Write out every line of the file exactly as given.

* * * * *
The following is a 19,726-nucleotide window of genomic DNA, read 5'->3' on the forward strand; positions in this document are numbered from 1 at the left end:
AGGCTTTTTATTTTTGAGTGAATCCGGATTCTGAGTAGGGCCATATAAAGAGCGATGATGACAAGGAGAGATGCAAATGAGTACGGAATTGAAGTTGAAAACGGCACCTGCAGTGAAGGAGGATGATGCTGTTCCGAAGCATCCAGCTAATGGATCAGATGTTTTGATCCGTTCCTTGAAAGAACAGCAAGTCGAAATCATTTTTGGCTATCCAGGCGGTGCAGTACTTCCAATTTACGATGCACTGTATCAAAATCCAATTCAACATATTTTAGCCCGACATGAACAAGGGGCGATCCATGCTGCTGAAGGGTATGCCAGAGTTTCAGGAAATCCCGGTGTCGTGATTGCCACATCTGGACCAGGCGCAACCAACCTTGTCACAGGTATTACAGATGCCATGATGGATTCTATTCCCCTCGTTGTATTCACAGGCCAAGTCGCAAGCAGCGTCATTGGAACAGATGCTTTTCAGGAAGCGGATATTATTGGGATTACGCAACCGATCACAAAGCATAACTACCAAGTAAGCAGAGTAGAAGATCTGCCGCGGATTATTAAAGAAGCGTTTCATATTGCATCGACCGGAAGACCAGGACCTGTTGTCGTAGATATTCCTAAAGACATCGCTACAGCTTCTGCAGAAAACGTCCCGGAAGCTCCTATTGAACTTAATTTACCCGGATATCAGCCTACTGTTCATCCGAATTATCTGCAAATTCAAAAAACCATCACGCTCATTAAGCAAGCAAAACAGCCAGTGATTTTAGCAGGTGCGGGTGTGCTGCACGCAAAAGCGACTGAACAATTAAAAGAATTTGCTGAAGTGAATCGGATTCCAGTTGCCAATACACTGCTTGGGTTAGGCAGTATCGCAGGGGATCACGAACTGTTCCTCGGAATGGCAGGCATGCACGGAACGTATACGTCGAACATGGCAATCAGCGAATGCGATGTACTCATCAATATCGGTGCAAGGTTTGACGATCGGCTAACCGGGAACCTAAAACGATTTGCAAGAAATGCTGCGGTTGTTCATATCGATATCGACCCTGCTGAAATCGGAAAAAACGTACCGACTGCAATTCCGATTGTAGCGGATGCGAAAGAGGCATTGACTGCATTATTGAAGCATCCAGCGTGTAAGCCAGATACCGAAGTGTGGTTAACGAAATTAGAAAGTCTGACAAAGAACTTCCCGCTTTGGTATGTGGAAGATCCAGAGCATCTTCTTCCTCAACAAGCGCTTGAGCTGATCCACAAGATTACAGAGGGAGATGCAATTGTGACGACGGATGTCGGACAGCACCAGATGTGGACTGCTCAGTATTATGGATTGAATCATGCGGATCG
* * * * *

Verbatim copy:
The following is a 19,726-nucleotide window of genomic DNA, read 5'->3' on the forward strand; positions in this document are numbered from 1 at the left end:
AGGCTTTTTATTTTTGAGTGAATCCGGATTCTGAGTAGGGCCATATAAAGAGCGATGATGACAAGGAGAGATGCAAATGAGTACGGAATTGAAGTTGAAAACGGCACCTGCAGTGAAGGAGGATGATGCTGTTCCGAAGCATCCAGCTAATGGATCAGATGTTTTGATCCGTTCCTTGAAAGAACAGCAAGTCGAAATCATTTTTGGCTATCCAGGCGGTGCAGTACTTCCAATTTACGATGCACTGTATCAAAATCCAATTCAACATATTTTAGCCCGACATGAACAAGGGGCGATCCATGCTGCTGAAGGGTATGCCAGAGTTTCAGGAAATCCCGGTGTCGTGATTGCCACATCTGGACCAGGCGCAACCAACCTTGTCACAGGTATTACAGATGCCATGATGGATTCTATTCCCCTCGTTGTATTCACAGGCCAAGTCGCAAGCAGCGTCATTGGAACAGATGCTTTTCAGGAAGCGGATATTATTGGGATTACGCAACCGATCACAAAGCATAACTACCAAGTAAGCAGAGTAGAAGATCTGCCGCGGATTATTAAAGAAGCGTTTCATATTGCATCGACCGGAAGACCAGGACCTGTTGTCGTAGATATTCCTAAAGACATCGCTACAGCTTCTGCAGAAAACGTCCCGGAAGCTCCTATTGAACTTAATTTACCCGGATATCAGCCTACTGTTCATCCGAATTATCTGCAAATTCAAAAAACCATCACGCTCATTAAGCAAGCAAAACAGCCAGTGATTTTAGCAGGTGCGGGTGTGCTGCACGCAAAAGCGACTGAACAATTAAAAGAATTTGCTGAAGTGAATCGGATTCCAGTTGCCAATACACTGCTTGGGTTAGGCAGTATCGCAGGGGATCACGAACTGTTCCTCGGAATGGCAGGCATGCACGGAACGTATACGTCGAACATGGCAATCAGCGAATGCGATGTACTCATCAATATCGGTGCAAGGTTTGACGATCGGCTAACCGGGAACCTAAAACGATTTGCAAGAAATGCTGCGGTTGTTCATATCGATATCGACCCTGCTGAAATCGGAAAAAACGTACCGACTGCAATTCCGATTGTAGCGGATGCGAAAGAGGCATTGACTGCATTATTGAAGCATCCAGCGTGTAAGCCAGATACCGAAGTGTGGTTAACGAAATTAGAAAGTCTGACAAAGAACTTCCCGCTTTGGTATGTGGAAGATCCAGAGCATCTTCTTCCTCAACAAGCGCTTGAGCTGATCCACAAGATTACAGAGGGAGATGCAATTGTGACGACGGATGTCGGACAGCACCAGATGTGGACTGCTCAGTATTATGGATTGAATCATGCGGATCG